How it grew: alcohol ink on Yupo paper
"How it Grew" is an abstract piece of photographic art using alcohol ink on paper. The abstract qualities of the artwork encourage viewers to engage with their imagination and draw connections between the visual elements presented.
One interpretation of the image could evoke the sense of an embryonic being connected by an umbilical cord to the soil. This interpretation suggests a profound link between creation and creativity, symbolising the nurturing connection between the birth of new life and the fertile ground from which it springs. The umbilical cord becomes a visual metaphor for the symbiotic relationship between the nascent entity and its origins in the earth.
Alternatively, "How it Grew" might be seen as a representation of embryonic ideas within a brain, grounded by its connection to the soil. The abstract forms could be interpreted as the germination of creative thoughts and the interconnectedness between the mind and the nurturing environment. The soil acts as a foundational element, providing sustenance and support for the growth of imaginative concepts.
The artwork's psychological abstraction allows for a range of interpretations, and viewers may find their own unique narratives within its form. The image is designed to spark contemplation on the processes of growth, creation, and the interconnectedness of life with the earth. The ambiguous nature of the image invites viewers to reflect on its symbolism.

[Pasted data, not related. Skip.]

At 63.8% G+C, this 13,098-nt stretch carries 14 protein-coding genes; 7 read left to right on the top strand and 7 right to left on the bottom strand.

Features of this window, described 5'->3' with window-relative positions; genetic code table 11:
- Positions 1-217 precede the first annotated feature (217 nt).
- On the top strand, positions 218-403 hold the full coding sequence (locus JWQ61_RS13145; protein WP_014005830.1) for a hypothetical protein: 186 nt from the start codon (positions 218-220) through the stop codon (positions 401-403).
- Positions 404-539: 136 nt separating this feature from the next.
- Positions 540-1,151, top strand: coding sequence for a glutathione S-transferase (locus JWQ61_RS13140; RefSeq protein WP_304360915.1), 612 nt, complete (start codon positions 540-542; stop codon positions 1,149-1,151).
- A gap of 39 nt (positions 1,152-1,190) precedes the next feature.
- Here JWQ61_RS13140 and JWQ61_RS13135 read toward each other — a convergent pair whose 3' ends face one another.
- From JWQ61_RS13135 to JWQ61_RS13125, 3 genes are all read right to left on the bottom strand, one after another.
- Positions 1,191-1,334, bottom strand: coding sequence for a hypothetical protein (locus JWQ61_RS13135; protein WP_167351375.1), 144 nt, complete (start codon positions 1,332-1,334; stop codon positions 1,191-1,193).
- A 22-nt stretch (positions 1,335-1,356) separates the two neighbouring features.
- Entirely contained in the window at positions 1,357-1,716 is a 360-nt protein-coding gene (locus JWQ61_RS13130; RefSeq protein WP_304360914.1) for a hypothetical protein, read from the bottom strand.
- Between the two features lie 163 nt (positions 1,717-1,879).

- part of a lens based / conceptual photographic art project using alcohol inks and post processing to 'sculpt' abstract, psychological imagery.
- Steve Nimmons
- Image Size
- 4160x6240 / 9.6MB
Visual Art Visual Artist abstract art abstract photography alcohol art artistic conceptual photography ink ink art ink artist lens based artist photoart photographic art photography psychological photography Northern Irish Artists modern art modern abstract art modern artist modernist modern abstract painters modern paintings surreal photography
- Contained in galleries
- Ink: Psychology of the Ambiguous